It was barely two. Toni had promised to come fetch me at four-thirty. After the feverish activity of the last thirty-six hours, I wasn’t sure what to do in the interim.I glanced around. At this hour, I was the café’s sole customer. One waiter hung out behind the bar, peering at his mobile and ignoring me.All at once, I felt utterly alone.Roger had called the Tastes of France team back to the States. No one knew how long it would be before Etienne and Harry were freed, and meanwhile, we didn’t want one of the crew to let the secret slip. If the police decided to take another look at the case, the Triad might respond by cutting their losses—and their prisoners’ throats.We broadcast the official story that Etienne was in isolation due to complications from influenza. Apparently, the studio had been deluged with get well cards and messages of sympathy.I’d stayed in France ‘out of concern for my colleague’, a tale that only confirmed the popular assumption that Etienne and I were a couple. Meanwhile, Harry was such a low key presence—at least outside the bedroom—that nobody even seemed to realize he’d disappeared.Nobody but me, that is. I hadn’t had time think much about my Master since we’d spoken two days ago. Now it hit me, like a speeding train with failed brakes—sharp fear and terrible need. My beloved, rumpled, horny, bossy Harry! There was some possibility I’d never see him again. That he, or I, might not get out of this alive.My stomach lurched and a sour taste filtered up into my throat. This wasn’t a game of Go. One false step and his life could be forfeit. I liked to imagine I was clever, some sort of woman of international intrigue, bargaining with the Iron Hammer as if I had the upper hand. But what did I have, really? Nothing. No drugs. No weapons. Nothing to offer in trade for Harry’s life. Nothing I could use to protect him.Hysteria built in my chest. Tears blurred my vision. I had to get out of here. I tossed a twenty onto the table and ran for the elevator before the storm burst.Back in my room, the floodgates opened. I sobbed and wailed, face down on the bed, until the pillow was soaked with tears. A fit of hiccups seized me. My moan became a silly yelp with each rhythmic clench of my diaphragm.‘Get hold of yourself, girl.’ I could almost hear my grandmother, scolding me. ‘Crying won’t help.’Closing my swollen eyes, I breathed deeply, trying to will the spasms away, along with my despair. I needed a clear mind for what was to come. Fear would only muddle my thoughts and corrupt my judgment. Gradually my panic ebbed. I released it, grateful for my Dragon training.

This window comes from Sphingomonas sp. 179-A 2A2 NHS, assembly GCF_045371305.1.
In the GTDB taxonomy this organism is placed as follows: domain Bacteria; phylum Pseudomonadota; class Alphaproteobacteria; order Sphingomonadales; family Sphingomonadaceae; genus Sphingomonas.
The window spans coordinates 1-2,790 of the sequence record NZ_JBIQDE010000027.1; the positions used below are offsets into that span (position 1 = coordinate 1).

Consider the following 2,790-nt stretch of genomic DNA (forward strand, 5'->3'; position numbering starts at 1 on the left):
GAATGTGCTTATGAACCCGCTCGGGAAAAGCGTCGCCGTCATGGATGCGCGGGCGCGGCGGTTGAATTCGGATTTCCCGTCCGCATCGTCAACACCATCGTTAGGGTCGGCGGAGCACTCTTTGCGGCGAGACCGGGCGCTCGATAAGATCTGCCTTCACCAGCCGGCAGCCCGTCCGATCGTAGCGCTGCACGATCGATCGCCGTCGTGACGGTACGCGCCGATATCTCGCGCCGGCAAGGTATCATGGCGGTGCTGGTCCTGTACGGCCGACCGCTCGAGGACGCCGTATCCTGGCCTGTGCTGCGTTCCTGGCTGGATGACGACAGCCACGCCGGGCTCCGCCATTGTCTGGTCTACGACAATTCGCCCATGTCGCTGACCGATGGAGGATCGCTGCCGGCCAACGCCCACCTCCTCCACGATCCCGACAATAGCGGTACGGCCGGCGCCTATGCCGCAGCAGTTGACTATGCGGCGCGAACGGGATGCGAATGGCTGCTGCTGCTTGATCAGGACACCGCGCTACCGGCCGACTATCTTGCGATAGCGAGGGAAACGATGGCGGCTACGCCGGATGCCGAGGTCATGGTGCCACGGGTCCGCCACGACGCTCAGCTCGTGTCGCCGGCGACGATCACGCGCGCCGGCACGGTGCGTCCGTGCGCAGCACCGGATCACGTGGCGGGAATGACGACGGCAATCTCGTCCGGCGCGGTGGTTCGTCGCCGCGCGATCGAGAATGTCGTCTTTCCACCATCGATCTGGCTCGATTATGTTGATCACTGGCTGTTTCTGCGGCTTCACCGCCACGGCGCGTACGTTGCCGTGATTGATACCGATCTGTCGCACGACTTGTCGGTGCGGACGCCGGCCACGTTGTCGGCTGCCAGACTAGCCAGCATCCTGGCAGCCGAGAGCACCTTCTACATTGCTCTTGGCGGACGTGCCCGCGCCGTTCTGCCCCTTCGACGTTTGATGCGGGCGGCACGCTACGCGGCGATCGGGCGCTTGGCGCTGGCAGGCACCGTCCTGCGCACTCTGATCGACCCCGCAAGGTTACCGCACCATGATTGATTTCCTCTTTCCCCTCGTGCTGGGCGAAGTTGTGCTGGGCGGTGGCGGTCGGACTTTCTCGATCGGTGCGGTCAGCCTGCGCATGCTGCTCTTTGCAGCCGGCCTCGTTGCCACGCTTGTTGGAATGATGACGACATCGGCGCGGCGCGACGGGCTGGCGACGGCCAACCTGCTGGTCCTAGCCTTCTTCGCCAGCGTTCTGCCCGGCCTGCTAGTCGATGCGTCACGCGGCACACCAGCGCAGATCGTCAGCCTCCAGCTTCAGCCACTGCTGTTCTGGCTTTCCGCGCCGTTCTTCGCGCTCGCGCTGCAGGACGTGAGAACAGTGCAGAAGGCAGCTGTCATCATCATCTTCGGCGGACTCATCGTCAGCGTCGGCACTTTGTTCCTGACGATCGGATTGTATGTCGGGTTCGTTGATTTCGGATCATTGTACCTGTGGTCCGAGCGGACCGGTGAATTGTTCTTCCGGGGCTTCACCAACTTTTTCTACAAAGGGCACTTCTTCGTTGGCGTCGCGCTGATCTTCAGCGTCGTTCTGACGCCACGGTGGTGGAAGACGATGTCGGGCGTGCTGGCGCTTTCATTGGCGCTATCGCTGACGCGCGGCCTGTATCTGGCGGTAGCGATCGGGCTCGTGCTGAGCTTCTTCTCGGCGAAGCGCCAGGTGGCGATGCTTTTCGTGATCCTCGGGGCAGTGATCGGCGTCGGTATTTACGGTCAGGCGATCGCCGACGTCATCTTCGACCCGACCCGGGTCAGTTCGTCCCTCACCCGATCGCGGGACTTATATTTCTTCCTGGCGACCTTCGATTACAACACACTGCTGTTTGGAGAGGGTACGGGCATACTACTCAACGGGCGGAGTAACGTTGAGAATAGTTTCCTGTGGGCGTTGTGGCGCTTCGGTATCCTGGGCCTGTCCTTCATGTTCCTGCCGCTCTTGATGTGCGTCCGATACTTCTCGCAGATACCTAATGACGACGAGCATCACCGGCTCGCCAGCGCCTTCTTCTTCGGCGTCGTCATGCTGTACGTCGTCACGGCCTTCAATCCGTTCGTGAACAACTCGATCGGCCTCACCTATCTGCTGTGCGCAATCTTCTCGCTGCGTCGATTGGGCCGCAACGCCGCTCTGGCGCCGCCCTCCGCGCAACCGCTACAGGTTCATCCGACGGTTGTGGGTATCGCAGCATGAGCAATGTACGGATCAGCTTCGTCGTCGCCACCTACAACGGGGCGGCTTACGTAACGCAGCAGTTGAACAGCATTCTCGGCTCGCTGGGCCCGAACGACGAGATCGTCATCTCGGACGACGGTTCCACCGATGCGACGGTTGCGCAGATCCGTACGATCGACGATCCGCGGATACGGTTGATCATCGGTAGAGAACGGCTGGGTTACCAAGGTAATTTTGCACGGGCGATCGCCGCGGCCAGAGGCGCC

That’s it. The whole crying scene lasts four short paragraphs. It’s a bit weird.
Maybe my characters are changing, though. The Ingredients of Bliss is a rather recent novel. In my current WIP, The Gazillionaire and the Virgin, both main characters succumb to tears, albeit briefly. In this case, the stimulus is lost or thwarted love—a standard in romance. They may well cry again before the book is finished.
Which reminds me—to meet the publication deadline, I have to finish the manuscript in the next two weeks. With at least 15K to go, that feels impossible. I’ve got to get to work on it, right now. But I hate working under stress.
I think I feel a tantrum coming on...